Talent of People or Talent for Jobs
When faced with acquiring talent, organizations can proceed in two different ways. As Cappelli and Keller  put it: ‘Should we begin by identifying a subset of individuals who might be slotted in an array of roles, or by identifying a specific population of jobs that are in some way strategic and then focus on filling those roles with talent?’ (p. 306). Either of these strategies might be appropriate, depending on the circumstances and the nature of the organization. Firms should be flexible and pragmatic in deciding which approach to adopt; nevertheless, approaching talent from either a job or person perspective may signal predispositions in the ways that the organization conceptualizes talent.
Talent of People Lepak and Snell  suggest that ‘the value of human capital is inherently dependent upon its potential to contribute to the competitive advantage or core competence of the firm’ (p. 35). The people in an organization constitute a critical resource but, unlike financial or material resources, human capital is rented temporarily and not permanently owned by the firm. Focusing on people in the recruitment and selection process provides a flexible source of high-quality human capital for the organization that can potentially increases its competitive advantage and core competence. Focusing on people in the development and utilization process offers the organization the possibility of retaining and having ongoing access to the human capital that it has acquired . As Becker and Huselid  note, there is a difference between the present and future value of employee talent. Present value might, they suggest, be understood as a supply-side phenomenon, whereas future value ‘is a function of how those skills are used and where they are used’ (p. 904).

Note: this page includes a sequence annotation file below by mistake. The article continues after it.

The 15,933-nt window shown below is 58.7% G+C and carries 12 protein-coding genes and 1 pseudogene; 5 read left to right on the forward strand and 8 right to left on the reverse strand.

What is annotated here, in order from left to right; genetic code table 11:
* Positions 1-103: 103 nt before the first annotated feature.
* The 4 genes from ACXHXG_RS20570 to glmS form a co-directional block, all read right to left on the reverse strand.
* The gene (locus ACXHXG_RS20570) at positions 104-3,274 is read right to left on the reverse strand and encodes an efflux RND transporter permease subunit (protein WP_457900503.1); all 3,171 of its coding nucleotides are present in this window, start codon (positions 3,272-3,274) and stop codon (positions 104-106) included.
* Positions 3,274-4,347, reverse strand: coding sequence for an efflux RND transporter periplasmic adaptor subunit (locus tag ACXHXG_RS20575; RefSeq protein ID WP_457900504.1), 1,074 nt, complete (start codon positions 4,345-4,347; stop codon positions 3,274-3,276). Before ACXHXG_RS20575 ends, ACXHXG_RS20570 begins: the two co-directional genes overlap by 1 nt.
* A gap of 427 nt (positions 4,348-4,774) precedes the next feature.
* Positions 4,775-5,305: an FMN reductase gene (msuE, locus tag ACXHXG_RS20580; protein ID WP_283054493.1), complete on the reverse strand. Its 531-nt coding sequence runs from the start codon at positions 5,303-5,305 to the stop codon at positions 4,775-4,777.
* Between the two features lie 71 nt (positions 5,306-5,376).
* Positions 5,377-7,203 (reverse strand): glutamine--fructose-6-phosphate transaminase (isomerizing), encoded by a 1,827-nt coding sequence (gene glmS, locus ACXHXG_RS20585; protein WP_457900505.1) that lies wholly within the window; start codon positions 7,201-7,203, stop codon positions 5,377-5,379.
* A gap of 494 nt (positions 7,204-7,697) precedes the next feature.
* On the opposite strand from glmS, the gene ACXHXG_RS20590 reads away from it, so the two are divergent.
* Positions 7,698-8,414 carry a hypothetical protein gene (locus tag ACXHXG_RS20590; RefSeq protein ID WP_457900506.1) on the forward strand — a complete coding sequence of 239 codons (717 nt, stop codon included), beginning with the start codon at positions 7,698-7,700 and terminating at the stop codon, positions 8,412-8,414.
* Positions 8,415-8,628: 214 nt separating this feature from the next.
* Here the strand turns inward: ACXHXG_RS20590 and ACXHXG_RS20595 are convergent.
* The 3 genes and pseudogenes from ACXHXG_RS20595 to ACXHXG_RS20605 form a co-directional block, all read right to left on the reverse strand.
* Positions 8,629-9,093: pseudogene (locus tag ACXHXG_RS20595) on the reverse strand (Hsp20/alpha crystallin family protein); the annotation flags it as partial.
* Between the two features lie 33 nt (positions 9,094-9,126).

Talent for Jobs Job-led recruitment and selection involves defining the hole and then looking for the most appropriate peg that fits it. If the ‘hole-like’ quality of the job is considered appropriate, the traditional approach has been to analyze the job and then suggest the kinds of knowledge, skill, ability, and other characteristics that candidates would need to successfully fit the defined that job or the position [55, 56]. The problem is that jobs are not static holes, any more than and people are wooden pegs. The job-centered approach makes the vital talent possibilities of individuals curiously subservient to the talent requirements of inanimate jobs. It also accentuates the presumed stability of the job.
Although job analysis—which privileges the importance and permanence of the job itself—persists, it has gradually been overtaken by a more dynamic appreciation of the importance of the employee and of his/her understanding and management of the job. As Sanchez and Levine  observe ‘the scope of job analysis research is being expanded toward a better understanding of work demands as experienced by job incumbents, both individually and collectively through shared perceptions’ (p. 417).
Situations will always exist in which organizations have to fill specific firm-related jobs and will recruit and select candidates with the defined position foremost in mind. This can be a rational and pragmatic expediency, but filling the job is not the same as expanding or enriching the organizational talent pool. Developing and nurturing the people who form the talent pool reduces the organization’s concern about future talent needs and optimize its operational flexibility.